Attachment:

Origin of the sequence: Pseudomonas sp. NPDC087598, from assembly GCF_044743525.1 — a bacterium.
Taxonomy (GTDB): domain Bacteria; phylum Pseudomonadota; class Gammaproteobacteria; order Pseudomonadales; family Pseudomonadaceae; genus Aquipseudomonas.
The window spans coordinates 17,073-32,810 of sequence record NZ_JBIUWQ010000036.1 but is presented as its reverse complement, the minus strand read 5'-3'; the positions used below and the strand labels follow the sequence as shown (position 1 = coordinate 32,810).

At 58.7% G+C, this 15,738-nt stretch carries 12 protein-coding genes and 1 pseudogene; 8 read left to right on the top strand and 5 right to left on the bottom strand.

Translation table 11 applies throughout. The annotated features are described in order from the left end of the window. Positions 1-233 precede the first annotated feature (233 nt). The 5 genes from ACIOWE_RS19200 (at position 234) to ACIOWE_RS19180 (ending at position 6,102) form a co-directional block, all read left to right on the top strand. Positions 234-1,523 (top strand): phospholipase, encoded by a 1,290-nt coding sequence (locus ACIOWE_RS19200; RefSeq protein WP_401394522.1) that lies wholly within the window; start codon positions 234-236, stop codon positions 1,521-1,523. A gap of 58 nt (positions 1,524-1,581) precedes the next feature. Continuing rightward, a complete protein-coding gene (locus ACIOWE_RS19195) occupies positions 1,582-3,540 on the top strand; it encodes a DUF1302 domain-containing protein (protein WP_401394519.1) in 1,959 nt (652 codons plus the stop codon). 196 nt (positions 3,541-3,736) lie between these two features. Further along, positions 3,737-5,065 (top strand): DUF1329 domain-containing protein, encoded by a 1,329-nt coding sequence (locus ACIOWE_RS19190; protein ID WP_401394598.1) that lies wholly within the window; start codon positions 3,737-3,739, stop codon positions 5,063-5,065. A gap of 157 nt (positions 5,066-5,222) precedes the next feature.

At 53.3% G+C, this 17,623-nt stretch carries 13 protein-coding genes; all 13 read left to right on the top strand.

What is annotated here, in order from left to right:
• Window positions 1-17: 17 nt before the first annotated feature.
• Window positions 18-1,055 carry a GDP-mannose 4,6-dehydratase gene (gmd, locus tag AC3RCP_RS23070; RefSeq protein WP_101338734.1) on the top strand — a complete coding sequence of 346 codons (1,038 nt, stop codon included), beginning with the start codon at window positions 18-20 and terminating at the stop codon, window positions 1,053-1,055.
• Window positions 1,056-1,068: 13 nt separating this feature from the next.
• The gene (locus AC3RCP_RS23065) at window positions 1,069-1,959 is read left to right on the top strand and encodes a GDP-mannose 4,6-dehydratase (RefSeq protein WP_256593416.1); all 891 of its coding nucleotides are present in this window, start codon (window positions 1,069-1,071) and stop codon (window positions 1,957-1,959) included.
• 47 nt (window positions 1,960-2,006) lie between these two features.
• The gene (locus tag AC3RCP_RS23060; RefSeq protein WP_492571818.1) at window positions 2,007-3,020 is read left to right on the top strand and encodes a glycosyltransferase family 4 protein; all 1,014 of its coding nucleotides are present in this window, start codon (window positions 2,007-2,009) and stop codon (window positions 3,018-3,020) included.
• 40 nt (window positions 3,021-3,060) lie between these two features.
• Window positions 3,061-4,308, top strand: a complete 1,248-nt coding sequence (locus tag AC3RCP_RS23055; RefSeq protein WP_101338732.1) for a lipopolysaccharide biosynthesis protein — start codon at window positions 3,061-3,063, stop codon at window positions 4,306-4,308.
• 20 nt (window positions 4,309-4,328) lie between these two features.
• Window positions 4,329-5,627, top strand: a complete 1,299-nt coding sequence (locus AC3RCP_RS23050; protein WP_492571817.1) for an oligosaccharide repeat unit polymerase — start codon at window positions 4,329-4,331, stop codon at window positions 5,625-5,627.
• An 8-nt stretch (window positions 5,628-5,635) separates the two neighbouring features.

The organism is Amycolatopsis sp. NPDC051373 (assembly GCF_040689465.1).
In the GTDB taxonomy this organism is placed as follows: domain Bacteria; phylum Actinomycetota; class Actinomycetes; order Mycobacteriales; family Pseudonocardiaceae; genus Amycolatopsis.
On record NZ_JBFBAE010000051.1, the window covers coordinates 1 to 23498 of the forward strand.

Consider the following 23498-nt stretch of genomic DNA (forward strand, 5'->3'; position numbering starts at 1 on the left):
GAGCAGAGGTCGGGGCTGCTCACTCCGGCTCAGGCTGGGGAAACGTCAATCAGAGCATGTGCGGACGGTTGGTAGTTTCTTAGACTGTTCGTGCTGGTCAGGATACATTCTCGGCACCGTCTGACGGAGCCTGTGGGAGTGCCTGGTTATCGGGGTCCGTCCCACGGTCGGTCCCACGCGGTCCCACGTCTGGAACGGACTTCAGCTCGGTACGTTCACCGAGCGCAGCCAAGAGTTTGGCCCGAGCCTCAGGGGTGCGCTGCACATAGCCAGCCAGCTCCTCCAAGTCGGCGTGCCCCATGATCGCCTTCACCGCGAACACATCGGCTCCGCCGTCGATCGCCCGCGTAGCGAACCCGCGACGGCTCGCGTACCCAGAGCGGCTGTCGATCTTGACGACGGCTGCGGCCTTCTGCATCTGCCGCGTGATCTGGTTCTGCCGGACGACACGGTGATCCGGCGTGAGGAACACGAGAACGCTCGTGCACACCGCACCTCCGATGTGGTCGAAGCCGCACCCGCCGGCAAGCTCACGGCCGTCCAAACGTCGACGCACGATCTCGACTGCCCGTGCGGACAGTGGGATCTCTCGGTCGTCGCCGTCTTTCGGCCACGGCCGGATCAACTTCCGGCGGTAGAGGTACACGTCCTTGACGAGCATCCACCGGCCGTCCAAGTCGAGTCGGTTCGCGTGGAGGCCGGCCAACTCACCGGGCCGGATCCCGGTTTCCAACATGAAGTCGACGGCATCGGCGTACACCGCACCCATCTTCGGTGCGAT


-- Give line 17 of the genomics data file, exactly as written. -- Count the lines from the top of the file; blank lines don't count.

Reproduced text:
• Window positions 4,329-5,627, top strand: a complete 1,299-nt coding sequence (locus AC3RCP_RS23050; protein WP_492571817.1) for an oligosaccharide repeat unit polymerase — start codon at window positions 4,329-4,331, stop codon at window positions 5,625-5,627.